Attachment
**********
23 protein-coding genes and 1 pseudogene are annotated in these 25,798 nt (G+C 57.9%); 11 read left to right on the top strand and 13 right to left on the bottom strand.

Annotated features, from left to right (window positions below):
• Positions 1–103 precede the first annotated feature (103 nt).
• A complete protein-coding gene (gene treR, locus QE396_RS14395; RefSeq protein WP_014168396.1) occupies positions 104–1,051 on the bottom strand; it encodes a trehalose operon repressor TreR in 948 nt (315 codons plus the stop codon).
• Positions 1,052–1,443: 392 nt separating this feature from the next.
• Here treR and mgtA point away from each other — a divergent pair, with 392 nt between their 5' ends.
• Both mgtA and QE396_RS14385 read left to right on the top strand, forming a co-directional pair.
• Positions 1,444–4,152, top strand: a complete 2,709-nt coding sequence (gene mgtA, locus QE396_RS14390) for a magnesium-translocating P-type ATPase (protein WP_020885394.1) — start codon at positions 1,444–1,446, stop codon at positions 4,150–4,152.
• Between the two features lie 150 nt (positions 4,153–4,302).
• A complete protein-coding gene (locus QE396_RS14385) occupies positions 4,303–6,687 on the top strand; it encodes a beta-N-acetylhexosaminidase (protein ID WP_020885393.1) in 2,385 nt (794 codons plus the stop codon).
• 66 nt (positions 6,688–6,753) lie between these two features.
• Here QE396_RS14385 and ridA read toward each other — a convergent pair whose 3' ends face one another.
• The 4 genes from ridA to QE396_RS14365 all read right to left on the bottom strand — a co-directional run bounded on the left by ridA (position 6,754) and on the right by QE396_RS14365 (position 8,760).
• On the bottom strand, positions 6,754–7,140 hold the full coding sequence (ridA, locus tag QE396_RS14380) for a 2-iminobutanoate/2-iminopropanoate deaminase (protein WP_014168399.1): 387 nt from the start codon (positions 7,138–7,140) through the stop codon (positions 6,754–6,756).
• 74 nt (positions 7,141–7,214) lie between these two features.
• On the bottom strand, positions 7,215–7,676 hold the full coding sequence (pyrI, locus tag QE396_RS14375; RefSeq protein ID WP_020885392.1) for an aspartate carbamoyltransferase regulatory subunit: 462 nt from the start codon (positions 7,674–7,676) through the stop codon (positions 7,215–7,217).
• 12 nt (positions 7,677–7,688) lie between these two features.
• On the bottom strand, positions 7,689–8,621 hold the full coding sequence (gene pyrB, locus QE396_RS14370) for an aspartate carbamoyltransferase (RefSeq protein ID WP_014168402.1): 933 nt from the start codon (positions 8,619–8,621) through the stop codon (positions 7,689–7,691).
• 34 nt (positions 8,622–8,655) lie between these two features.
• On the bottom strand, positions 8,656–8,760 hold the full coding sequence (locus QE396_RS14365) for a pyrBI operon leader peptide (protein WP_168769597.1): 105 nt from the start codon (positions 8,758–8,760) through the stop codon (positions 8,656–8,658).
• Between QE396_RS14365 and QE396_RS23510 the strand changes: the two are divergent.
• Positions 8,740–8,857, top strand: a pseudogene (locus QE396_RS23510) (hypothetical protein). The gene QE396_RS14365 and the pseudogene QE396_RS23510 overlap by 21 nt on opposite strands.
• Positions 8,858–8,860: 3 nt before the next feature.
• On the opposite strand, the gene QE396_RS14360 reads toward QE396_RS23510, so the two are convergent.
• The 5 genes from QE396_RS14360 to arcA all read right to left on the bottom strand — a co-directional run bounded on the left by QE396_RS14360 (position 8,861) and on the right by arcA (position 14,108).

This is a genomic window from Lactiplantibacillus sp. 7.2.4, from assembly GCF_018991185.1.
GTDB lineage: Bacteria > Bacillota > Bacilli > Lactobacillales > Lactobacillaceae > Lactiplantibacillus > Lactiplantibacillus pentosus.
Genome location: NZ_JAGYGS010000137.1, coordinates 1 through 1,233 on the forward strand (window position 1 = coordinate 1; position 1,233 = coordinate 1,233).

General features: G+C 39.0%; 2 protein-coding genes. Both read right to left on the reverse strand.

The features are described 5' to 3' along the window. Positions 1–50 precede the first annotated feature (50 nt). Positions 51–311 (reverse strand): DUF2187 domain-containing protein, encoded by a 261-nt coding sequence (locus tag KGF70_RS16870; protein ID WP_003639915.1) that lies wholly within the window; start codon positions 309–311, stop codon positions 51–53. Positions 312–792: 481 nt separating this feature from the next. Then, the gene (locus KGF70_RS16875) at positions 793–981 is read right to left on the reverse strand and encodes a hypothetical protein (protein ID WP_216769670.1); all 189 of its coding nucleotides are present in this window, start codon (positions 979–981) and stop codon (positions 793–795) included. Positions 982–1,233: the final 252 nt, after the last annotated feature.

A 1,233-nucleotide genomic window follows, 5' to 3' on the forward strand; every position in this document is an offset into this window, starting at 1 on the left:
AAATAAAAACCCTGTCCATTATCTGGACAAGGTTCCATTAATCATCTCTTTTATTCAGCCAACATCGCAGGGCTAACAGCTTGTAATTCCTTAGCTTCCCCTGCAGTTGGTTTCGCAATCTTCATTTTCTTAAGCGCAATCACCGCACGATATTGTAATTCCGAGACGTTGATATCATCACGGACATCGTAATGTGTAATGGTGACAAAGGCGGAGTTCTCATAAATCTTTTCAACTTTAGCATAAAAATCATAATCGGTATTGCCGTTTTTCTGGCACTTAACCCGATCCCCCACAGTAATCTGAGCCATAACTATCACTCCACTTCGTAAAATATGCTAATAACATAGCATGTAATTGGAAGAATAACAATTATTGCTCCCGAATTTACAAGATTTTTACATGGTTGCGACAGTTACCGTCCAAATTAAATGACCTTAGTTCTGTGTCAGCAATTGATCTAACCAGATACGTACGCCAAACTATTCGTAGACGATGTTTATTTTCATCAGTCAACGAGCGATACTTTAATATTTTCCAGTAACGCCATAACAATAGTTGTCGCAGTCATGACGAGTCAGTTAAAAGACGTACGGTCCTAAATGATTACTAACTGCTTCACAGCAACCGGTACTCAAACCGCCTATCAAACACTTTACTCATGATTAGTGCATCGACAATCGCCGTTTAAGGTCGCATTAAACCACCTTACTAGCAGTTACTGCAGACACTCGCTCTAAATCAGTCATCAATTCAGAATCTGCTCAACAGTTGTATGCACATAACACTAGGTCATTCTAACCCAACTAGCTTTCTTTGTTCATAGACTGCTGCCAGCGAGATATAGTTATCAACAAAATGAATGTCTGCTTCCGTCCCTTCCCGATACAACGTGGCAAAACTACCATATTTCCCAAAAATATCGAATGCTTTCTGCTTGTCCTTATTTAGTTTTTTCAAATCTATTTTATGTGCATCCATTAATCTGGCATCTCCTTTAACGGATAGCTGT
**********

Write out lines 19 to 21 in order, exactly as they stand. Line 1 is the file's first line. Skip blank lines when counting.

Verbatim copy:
• 34 nt (positions 8,622–8,655) lie between these two features.
• On the bottom strand, positions 8,656–8,760 hold the full coding sequence (locus QE396_RS14365) for a pyrBI operon leader peptide (protein WP_168769597.1): 105 nt from the start codon (positions 8,758–8,760) through the stop codon (positions 8,656–8,658).
• Between QE396_RS14365 and QE396_RS23510 the strand changes: the two are divergent.